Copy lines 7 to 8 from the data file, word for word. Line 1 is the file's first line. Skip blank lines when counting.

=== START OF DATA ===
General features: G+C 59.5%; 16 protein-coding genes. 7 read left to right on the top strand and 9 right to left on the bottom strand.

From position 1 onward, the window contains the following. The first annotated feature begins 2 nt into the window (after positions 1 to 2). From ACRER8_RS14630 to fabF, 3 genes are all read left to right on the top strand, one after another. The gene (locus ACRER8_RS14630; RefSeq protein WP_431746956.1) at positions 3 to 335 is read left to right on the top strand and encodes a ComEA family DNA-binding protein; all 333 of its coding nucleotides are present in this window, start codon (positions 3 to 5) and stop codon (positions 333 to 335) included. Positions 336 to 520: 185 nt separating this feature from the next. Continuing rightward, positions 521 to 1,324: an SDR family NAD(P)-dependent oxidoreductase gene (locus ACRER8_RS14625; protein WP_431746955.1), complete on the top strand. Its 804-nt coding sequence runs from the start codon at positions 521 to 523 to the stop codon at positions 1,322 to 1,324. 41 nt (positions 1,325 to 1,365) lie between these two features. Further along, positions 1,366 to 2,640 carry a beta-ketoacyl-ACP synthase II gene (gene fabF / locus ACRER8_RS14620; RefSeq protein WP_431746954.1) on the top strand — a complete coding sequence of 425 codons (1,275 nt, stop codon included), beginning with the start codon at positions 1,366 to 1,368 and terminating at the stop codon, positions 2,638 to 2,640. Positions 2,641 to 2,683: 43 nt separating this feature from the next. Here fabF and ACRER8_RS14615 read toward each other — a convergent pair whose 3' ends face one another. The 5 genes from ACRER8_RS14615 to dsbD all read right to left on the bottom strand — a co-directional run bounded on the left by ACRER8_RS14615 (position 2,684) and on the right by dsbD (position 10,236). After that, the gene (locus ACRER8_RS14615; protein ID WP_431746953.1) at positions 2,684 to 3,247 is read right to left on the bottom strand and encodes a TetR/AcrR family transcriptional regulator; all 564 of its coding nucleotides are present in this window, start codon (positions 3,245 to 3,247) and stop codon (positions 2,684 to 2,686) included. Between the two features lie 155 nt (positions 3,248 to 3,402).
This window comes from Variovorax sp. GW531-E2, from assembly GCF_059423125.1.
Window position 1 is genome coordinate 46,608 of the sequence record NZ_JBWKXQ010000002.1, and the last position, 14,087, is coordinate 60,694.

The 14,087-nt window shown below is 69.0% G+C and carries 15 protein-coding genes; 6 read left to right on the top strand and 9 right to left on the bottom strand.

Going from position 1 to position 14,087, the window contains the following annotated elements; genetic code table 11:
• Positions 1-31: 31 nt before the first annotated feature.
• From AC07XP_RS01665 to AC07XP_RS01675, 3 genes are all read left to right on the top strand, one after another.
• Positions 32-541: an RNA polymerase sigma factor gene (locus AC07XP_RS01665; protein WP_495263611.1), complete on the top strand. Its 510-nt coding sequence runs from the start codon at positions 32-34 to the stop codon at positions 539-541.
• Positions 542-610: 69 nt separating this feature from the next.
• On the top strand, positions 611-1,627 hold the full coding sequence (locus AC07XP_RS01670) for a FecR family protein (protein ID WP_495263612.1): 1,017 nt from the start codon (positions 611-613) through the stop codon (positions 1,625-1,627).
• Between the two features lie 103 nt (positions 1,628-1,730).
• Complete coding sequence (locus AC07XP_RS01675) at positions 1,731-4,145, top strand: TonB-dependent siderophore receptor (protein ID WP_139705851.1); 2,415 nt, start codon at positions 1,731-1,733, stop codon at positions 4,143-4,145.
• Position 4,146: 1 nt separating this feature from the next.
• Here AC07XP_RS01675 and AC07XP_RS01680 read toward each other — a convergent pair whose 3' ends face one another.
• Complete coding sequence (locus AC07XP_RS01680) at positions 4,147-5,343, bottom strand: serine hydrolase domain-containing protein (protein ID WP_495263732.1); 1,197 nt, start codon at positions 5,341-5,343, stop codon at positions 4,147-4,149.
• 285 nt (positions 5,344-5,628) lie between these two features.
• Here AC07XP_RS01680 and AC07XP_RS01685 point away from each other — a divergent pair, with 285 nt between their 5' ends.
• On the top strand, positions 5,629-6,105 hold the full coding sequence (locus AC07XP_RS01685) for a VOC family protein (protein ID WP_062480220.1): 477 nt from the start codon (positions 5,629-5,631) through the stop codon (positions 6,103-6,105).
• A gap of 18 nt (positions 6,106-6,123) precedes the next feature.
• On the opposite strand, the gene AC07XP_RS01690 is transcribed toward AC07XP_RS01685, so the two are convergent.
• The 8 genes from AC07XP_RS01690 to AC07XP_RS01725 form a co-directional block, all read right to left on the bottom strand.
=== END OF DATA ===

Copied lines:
• Positions 1-31: 31 nt before the first annotated feature.
• From AC07XP_RS01665 to AC07XP_RS01675, 3 genes are all read left to right on the top strand, one after another.